Culturally diverse colleagues can be valuable sources for stimulating creativity at work, yet only if they decide to share their knowledge. Drawing on the social exchange theory, we propose that cross-cultural interactions among individuals from different national backgrounds can act as a salient contingency in the relationship between knowledge hiding and creativity (individual and team). We further suggest, based on the social categorization theory (e.g., the categorization process of “us” against “them” based on national differences), that cultural intelligence enhances the likelihood of high-quality social exchanges between culturally diverse individuals and, therefore, remedies the otherwise negative relationship between individual knowledge hiding and individual creativity. Two studies using field and experimental data offer consistent support for this argument. First, a field study of 621 employees nested among 70 teams revealed that individual knowledge hiding is negatively related to individual creativity and that cultural intelligence moderates the relationship between knowledge hiding and creativity at an individual level. A quasi-experimental study of 104 international students nested in 24 teams replicated and extended these findings by implying that individual knowledge hiding is also negatively related to team creativity. We discuss the implications for practice and future research.

Relational leadership and creativity August 21, 2017

Posted by Miha Škerlavaj in creativity, leadership, relations at work.
Tags: , , ,
comments closed

What kind of leader-employee relationships matter most in terms of creativity? This is the question Stine Therese S. Berg (OSM Aviation Management), Arnhild Grimstad (Google Ireland), Miha Škerlavaj (BI Norwegian Business School), and Matej Černe (University of Ljubljana, Slovenia) asked ourselves in the most recent publication from European Management Journal with the title Social and economic leader-member exchange and employee creative behavior: The role of employee willingness to take risks and emotional carrying capacity .

Here is the abstract:

In the current study we explore the relational aspect of leadership for stimulating employee creative behavior. Drawing on leader-member exchange (LMX) theory, we propose that the association between two distinct types of leader-member exchange relationships (social [SLMX] and economic [ELMX]) and creative behavior is mediated by employee willingness to take risks and moderated by emotional carrying capacity. Based on two-wave data from a sample of 147 employees, we surprisingly find only marginal support for the association between SLMX and creative behavior, and, as expected, we find no support for the association between ELMX and creative behavior. We do find evidence of the full mediation of willingness to take risks in these two associations. Furthermore, we also find a positively significant interaction of SLMX with emotional carrying capacity (ECC), but no support for the interaction of ELMX with ECC in predicting employee creative behavior. We contribute to a deeper view of understanding the leadership of employee creativity as a relational process, contingent upon both employee characteristics as well as the nature of leader-member exchange.

HRMJ – knowledge hiding and innovative work behavior April 7, 2017

Posted by Miha Škerlavaj in innovation, job design, knowledge hiding.
comments closed

In our recent study published at the Human Resource Management Journal and special issue on HRM and innovation, we show that job design (task interdependence and autonomy) and mastery climates can reduce the negative association between knowledge hiding and innovative work behavior.

This study investigates the multilevel interplay among team-level, job-related, and individual characteristics in stimulating employees innovative work behavior (IWB) based on the theoretical frameworks of achievement goal theory (AGT) and job characteristics theory (JCT). A multilevel two-source study of 240 employees and their 34 direct supervisors in two medium-sized Slovenian companies revealed significant two- and threeway interactions, where a mastery climate, task interdependence, and decision autonomy moderated the relationship between knowledge hiding and IWB. When employees hide knowledge, a team mastery climate only facilitates high levels of IWB if accompanied by either high task interdependence or high decision autonomy. In the absence of one of these job characteristics, knowledge hiding prevents higher levels of IWB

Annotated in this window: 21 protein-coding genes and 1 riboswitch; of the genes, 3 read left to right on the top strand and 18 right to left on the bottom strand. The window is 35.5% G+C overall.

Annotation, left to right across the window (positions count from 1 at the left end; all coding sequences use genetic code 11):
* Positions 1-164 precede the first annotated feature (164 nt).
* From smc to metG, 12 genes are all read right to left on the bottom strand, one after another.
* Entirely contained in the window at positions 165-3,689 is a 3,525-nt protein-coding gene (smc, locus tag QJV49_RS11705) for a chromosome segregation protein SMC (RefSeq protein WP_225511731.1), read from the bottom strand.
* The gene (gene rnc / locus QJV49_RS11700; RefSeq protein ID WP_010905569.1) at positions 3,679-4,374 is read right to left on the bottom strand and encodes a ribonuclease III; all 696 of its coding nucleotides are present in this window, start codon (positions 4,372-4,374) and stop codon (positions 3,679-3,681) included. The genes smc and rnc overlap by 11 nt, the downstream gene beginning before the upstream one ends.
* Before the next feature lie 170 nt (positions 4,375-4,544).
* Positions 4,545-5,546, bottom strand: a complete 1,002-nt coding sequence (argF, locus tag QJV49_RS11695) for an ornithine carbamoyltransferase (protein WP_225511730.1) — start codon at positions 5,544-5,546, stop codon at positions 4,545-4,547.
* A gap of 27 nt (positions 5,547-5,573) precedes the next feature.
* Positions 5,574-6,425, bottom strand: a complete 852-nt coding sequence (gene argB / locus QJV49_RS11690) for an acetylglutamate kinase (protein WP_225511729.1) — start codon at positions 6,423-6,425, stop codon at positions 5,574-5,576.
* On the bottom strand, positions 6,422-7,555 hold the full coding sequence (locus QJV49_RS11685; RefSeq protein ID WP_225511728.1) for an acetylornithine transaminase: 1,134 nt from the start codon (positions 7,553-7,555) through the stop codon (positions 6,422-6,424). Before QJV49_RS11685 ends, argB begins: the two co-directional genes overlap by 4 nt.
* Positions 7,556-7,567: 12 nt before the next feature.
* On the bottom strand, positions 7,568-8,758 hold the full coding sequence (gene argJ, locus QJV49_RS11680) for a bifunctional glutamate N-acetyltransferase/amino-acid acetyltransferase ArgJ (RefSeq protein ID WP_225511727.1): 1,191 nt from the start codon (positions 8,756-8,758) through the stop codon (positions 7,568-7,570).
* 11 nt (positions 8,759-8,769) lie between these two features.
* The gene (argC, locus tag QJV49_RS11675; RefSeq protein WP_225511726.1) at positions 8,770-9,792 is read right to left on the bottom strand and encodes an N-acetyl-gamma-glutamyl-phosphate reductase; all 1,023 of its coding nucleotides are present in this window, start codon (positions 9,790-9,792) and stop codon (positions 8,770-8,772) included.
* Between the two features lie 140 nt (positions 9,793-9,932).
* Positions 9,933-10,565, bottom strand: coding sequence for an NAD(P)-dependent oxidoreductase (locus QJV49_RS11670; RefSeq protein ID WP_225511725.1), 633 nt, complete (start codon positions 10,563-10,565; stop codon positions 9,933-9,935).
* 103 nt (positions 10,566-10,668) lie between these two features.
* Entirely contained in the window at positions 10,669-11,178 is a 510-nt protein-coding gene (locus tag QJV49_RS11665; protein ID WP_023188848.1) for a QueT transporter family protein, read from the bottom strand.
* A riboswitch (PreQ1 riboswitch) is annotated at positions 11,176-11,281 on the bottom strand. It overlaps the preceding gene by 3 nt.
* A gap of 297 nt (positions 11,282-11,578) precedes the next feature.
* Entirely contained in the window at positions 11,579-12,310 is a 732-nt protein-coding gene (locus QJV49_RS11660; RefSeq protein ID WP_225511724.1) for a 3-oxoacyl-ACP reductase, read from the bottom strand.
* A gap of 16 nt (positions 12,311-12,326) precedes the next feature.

even in the case of strong team mastery climate. The results suggest that multiple job design antecedents are necessary to neutralize the negative influence of knowledge hiding on micro-innovation processes within organizations.

Journal of Organizational Behavior – Special Issue on knowledge hiding December 8, 2016

Posted by Miha Škerlavaj in knowledge hiding.
Tags: ,
add a comment

jobTo all the researchers interested in better understanding of knowledge hiding, here is the link to the special issue of Journal of Organizational Behavior. Guest editors Catherine Connelly, Anders Dysvik, Miha Skerlavaj, and Matej Cerne are interested in both quantitative and qualitative work that advances the field. Submission deadline December 1st, 2017. Welcome!

MKWCI TV2: Student creativity at its best! November 17, 2016

Posted by Miha Škerlavaj in change management, innovation, prosocial motivation, relations at work.
comments closed

mkwci-tv2-logoMSc students at BI Norwegian Business School have been working hard over the semester at our course Managing knowledge work, creativity and innovation to come up with 13 innovation stories under the umbrella of MKWCI TV2. These are stories about success, growth and scaling-up, they are also stories about learning from failure. Narratives about technological, process and service innovations, about innovation process, change agency, prosocial motivation, startup cultures, challenges of scaling up, as well as about the innovation outcome itself. Video testimonials come from private and public sector, from healthcare and social care, shipping, transport, green economy, municipalities, IT sector, sports, dealing with technological distractions and behavioral change through gamification, and shared economy. Lessons learnt? Good innovation stories are all around! And it is remarkably engaging to learn about them as innovation journalists. Enjoy the show!

Virtual Special Issue: Good organization in Management Learning September 29, 2016

Posted by Miha Škerlavaj in learning organization, prosocial motivation.
comments closed

management_learningWhat is good organization and how do we pursue it as practitioners, students and scholars of organizations? That is the theme for this virtual special issue in Management Learning. Good organization is a theme of perennial relevance; a topic defined more by the ethical vitality of how we entertain a set of open-ended and contested questions than a body of knowledge with final answers. Recently this set of questions have moved from issues of excellence and innovation to matters of corporate social responsibility and sustainability, and from there to renewed interest in prosocial motivation, giving behavior at work and to compassion and care as burgeoning research fields of their own.

To read the full introduction, please click here.

– Arne Carlsen, Miha Skerlavaj and Anders Dysvik

%d bloggers like this: